Texas Medicaid Finally Gives Disabled Dallas PhD Student the Help She Needs

Christin Bates, in her apartment at Dallas Theological Seminary, where she is pursuing a doctoral degree.
Christin Bates, in her apartment at Dallas Theological Seminary, where she is pursuing a doctoral degree.
Eric Nicholson

Christin Bates, the Dallas Theological Seminary doctoral candidate/muscular dystrophy patient whose struggles with Texas' health bureaucracy we chronicled here a week ago, won't be stuck in a nursing home after all.

Bates, 31, had spent the previous eight months futilely battling an alphabet soup of state health agencies in an attempt to secure full-time, in-home care. Her condition, spinal muscular atrophy, has left her confined to a wheelchair and unable to perform most daily functions (e.g., going to the bathroom, preparing meals and taking medication) unassisted. For the first three decades of her life, her parents provided the needed care with nominal help from the state while she was pursuing her master's degree in Houston, but they recently moved back to Florida; besides, no self-respecting 31-year-old wants to be eternally dependent on their parents. If the state would pay for in-home care while she pursued her degree -- as she contends federal law obligates it to do -- she would be able to achieve her goal of becoming a theology professor, which would allow her to cover her own health-care expenses.

See also: Muscular Dystrophy Won't Stop Christin Bates from Theology PhD, but Texas Medicaid Might

But Superior Health Plan, Bates' state-contracted Medicaid provider, offered a maximum of 47 hours of care per week. That's a tad less than seven hours per day, which, for someone in Bates' condition, is scarcely better than nothing. And that was after the nine-hour boost that came after Bates got U.S. Senator John Cornyn's office to inquire about the case. The state would, however, pay full freight at a nursing home.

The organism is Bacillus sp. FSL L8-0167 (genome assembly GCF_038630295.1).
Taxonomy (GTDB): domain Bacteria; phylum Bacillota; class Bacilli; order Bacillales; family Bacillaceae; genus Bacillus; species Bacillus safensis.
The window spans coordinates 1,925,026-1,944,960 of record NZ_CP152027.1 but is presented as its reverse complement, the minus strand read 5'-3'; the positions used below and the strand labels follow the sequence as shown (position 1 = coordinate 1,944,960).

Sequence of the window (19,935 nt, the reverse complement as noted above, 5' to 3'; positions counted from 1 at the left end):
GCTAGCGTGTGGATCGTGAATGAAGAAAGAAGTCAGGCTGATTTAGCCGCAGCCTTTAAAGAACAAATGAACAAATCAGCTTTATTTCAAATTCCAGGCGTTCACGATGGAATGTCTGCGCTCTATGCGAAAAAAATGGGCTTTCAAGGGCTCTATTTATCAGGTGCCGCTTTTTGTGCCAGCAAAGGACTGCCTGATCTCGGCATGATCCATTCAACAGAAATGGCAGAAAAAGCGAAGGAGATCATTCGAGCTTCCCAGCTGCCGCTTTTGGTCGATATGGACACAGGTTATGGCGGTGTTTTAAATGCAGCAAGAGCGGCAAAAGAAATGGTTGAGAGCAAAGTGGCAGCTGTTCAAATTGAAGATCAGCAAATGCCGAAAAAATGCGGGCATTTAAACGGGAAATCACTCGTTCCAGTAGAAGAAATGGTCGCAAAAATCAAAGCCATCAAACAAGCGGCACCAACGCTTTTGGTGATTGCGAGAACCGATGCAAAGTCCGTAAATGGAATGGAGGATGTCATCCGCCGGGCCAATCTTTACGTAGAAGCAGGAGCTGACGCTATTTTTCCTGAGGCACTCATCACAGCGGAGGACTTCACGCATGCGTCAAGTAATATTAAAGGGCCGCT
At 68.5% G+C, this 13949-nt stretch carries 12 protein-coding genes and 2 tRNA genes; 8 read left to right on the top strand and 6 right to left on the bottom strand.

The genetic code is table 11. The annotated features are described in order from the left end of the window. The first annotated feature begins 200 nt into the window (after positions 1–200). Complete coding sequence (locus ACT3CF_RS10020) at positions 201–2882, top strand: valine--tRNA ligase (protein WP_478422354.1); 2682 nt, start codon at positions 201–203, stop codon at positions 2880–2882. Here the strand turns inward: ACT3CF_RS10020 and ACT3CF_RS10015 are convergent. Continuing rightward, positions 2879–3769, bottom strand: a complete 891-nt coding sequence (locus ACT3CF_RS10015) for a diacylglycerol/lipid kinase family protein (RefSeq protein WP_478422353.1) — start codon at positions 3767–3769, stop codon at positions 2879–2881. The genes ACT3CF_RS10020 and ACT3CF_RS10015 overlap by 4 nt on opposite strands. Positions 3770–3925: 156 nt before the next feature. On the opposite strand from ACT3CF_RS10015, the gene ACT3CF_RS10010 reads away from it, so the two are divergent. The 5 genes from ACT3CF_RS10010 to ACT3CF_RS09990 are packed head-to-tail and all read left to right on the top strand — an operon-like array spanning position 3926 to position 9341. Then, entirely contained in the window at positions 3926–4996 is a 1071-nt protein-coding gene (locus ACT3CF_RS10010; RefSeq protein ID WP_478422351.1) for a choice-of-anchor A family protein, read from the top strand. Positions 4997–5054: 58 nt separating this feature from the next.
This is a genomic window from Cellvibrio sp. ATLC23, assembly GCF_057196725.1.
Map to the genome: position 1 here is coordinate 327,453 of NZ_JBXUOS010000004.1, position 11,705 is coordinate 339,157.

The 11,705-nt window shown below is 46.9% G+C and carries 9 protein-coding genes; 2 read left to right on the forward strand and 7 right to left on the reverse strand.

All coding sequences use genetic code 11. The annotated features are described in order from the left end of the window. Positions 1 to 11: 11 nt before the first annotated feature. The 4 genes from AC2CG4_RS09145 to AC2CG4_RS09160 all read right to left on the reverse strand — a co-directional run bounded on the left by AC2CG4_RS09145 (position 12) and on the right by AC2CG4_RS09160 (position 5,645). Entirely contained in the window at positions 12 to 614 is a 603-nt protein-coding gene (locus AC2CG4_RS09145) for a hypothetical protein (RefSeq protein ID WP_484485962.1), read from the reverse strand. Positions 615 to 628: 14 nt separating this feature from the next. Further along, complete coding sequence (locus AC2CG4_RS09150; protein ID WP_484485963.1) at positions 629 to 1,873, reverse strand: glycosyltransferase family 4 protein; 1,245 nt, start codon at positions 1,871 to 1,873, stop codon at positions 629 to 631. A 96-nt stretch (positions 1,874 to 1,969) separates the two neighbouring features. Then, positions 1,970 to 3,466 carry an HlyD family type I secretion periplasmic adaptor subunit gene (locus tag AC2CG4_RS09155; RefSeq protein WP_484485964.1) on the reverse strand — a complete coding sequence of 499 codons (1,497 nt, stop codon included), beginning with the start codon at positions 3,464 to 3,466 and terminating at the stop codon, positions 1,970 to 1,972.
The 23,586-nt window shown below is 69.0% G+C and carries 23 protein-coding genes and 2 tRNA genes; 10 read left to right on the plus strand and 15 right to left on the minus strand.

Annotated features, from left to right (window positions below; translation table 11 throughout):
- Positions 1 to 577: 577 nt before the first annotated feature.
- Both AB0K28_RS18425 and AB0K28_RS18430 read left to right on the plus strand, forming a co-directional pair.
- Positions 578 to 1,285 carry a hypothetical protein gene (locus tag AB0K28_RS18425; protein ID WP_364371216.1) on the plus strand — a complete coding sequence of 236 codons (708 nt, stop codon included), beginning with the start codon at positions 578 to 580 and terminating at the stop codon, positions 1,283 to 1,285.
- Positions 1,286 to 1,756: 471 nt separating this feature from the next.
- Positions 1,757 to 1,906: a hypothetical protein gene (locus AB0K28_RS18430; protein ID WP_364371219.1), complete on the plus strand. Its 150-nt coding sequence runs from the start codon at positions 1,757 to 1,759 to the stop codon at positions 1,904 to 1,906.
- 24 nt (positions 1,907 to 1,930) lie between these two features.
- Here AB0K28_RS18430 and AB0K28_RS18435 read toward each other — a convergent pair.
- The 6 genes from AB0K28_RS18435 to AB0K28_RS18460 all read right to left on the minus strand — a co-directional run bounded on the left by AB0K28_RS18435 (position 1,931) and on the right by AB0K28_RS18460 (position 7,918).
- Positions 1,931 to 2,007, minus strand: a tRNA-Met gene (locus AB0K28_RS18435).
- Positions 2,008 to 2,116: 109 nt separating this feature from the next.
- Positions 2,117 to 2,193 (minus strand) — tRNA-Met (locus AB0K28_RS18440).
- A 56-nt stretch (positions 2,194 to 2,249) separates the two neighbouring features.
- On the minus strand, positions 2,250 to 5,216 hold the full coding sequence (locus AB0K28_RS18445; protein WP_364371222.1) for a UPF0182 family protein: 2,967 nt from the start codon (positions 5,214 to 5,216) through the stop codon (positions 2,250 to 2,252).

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This week, something miraculous happened. Superior tripled the amount of care it was offering Bates. "So, less than a week after your story posted I signed a plan from Superior today providing me with 140 hrs of PCA services," Bates wrote in an email yesterday. "I'm obviously really pleased to have a resolution after all of this time, but it's frustrating to know that if I'd reached out to the media eight months ago I could've saved a ton of time and stress."

Which is great, both for Bates, who gets the care she needs, and for Eric Nicholson, who gets to include self-congratulatory quotes in his story. But why did it take eight months and an unflattering news story for Bates to get her hours? And what about the justifications the the state gave me for limiting the hours -- basically that federal Medicaid rules are very strict and don't permit the state to pay for in-home care when a nursing home is cheaper?

Stephanie Goodman, a Texas Health and Human Services Commission spokeswoman, says this morning that she'll check on the specifics of Bates' case but, in the interim, offered the following:

Ms. Bates, like most Medicaid clients in Texas, is covered by a Medicaid managed care program. Under managed care, the state pays the client's Medicaid health plan a set fee each month to provide that person's care. So the state's costs are locked in. The health plan must agree to provide at least the same level of service that Medicaid would have covered under the traditional fee-for-service program, but the health plan can choose to cover additional services.

In other words, Superior, the contractor, is just eating the extra cost. Whatever the mechanism, Bates is happy for the help, even if she would have preferred a broader policy change making it easier for patients in her situation -- physically disabled but otherwise able to function independently -- to live independently rather than be stuck in a nursing home. Then again, Texas has never really been keen on expanding low-income health benefits.

Update at 2:57 p.m.: Goodman adds, "Ms. Bates' Medicaid health plan was able to work out a service plan with her that increased her hours for attendant care and decreased her hours of nursing care to better meet her needs and still stay under the cost cap. A recent increase in the cost limit (those are reviewed periodically) also helped make that possible."

Send your story tips to the author, Eric Nicholson.


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